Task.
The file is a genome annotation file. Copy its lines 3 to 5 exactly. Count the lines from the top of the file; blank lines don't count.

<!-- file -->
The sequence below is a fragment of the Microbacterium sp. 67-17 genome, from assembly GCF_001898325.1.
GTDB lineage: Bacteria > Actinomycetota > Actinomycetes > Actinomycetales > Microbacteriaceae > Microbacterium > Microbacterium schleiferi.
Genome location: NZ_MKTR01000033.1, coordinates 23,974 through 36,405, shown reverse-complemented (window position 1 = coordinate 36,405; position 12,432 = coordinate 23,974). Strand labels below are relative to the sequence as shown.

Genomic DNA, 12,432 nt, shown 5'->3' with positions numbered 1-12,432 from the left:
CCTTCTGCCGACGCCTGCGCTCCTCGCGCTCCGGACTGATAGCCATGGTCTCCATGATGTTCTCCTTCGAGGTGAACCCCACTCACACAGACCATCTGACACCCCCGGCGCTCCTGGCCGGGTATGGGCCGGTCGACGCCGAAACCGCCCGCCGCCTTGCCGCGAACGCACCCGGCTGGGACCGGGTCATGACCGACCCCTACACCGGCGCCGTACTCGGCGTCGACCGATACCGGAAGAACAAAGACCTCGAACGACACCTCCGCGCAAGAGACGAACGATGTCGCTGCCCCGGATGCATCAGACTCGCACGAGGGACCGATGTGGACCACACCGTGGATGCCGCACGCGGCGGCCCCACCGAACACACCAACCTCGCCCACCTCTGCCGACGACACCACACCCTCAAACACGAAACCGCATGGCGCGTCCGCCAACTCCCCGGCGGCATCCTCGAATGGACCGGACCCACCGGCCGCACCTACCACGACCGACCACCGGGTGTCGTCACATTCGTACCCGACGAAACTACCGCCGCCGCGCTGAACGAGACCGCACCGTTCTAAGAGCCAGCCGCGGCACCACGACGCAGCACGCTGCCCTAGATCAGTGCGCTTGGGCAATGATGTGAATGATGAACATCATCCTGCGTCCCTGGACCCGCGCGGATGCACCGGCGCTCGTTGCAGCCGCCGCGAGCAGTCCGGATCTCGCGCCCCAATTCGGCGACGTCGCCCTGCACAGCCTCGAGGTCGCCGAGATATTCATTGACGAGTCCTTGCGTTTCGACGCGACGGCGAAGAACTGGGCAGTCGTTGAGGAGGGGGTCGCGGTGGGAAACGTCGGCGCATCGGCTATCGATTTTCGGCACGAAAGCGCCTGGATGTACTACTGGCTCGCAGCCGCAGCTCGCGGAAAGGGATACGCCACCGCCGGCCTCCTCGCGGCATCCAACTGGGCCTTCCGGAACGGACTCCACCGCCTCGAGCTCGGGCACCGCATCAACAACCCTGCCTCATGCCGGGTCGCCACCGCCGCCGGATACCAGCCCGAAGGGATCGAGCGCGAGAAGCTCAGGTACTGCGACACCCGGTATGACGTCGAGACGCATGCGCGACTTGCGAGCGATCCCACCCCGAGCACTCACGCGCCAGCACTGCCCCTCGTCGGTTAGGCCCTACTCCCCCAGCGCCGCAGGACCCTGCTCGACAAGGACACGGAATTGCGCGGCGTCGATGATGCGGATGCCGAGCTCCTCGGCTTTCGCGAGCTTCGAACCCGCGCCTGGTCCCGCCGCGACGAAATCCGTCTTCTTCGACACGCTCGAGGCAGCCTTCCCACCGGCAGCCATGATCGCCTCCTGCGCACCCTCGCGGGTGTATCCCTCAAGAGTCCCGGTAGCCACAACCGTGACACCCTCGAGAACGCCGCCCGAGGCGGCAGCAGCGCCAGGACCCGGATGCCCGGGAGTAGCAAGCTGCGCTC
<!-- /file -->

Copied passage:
Genome location: NZ_MKTR01000033.1, coordinates 23,974 through 36,405, shown reverse-complemented (window position 1 = coordinate 36,405; position 12,432 = coordinate 23,974). Strand labels below are relative to the sequence as shown.

Genomic DNA, 12,432 nt, shown 5'->3' with positions numbered 1-12,432 from the left:
CCTTCTGCCGACGCCTGCGCTCCTCGCGCTCCGGACTGATAGCCATGGTCTCCATGATGTTCTCCTTCGAGGTGAACCCCACTCACACAGACCATCTGACACCCCCGGCGCTCCTGGCCGGGTATGGGCCGGTCGACGCCGAAACCGCCCGCCGCCTTGCCGCGAACGCACCCGGCTGGGACCGGGTCATGACCGACCCCTACACCGGCGCCGTACTCGGCGTCGACCGATACCGGAAGAACAAAGACCTCGAACGACACCTCCGCGCAAGAGACGAACGATGTCGCTGCCCCGGATGCATCAGACTCGCACGAGGGACCGATGTGGACCACACCGTGGATGCCGCACGCGGCGGCCCCACCGAACACACCAACCTCGCCCACCTCTGCCGACGACACCACACCCTCAAACACGAAACCGCATGGCGCGTCCGCCAACTCCCCGGCGGCATCCTCGAATGGACCGGACCCACCGGCCGCACCTACCACGACCGACCACCGGGTGTCGTCACATTCGTACCCGACGAAACTACCGCCGCCGCGCTGAACGAGACCGCACCGTTCTAAGAGCCAGCCGCGGCACCACGACGCAGCACGCTGCCCTAGATCAGTGCGCTTGGGCAATGATGTGAATGATGAACATCATCCTGCGTCCCTGGACCCGCGCGGATGCACCGGCGCTCGTTGCAGCCGCCGCGAGCAGTCCGGATCTCGCGCCCCAATTCGGCGACGTCGCCCTGCACAGCCTCGAGGTCGCCGAGATATTCATTGACGAGTCCTTGCGTTTCGACGCGACGGCGAAGAACTGGGCAGTCGTTGAGGAGGGGGTCGCGGTGGGAAACGTCGGCGCATCGGCTATCGATTTTCGGCACGAAAGCGCCTGGATGTACTACTGGCTCGCAGCCGCAGCTCGCGGAAAGGGATACGCCACCGCCGGCCTCCTCGCGGCATCCAACTGGGCCTTCCGGAACGGACTCCACCGCCTCGAGCTCGGGCACCGCATCAACAACCCTGCCTCATGCCGGGTCGCCACCGCCGCCGGATACCAGCCCGAAGGGATCGAGCGCGAGAAGCTCAGGTACTGCGACACCCGGTATGACGTCGAGACGCATGCGCGACTTGCGAGCGATCCCACCCCGAGCACTCACGCGCCAGCACTGCCCCTCGTCGGTTAGGCCCTACTCCCCCAGCGCCGCAGGACCCTGCTCGACAAGGACACGGAATTGCGCGGCGTCGATGATGCGGATGCCGAGCTCCTCGGCTTTCGCGAGCTTCGAACCCGCGCCTGGTCCCGCCGCGACGAAATCCGTCTTCTTCGACACGCTCGAGGCAGCCTTCCCACCGGCAGCCATGATCGCCTCCTGCGCACCCTCGCGGGTGTATCCCTCAAGAGTCCCGGTAGCCACAACCGTGACACCCTCGAGAACGCCGCCCGAGGCGGCAGCAGCGCCAGGACCCGGATGCCCGGGAGTAGCAAGCTGCGCTC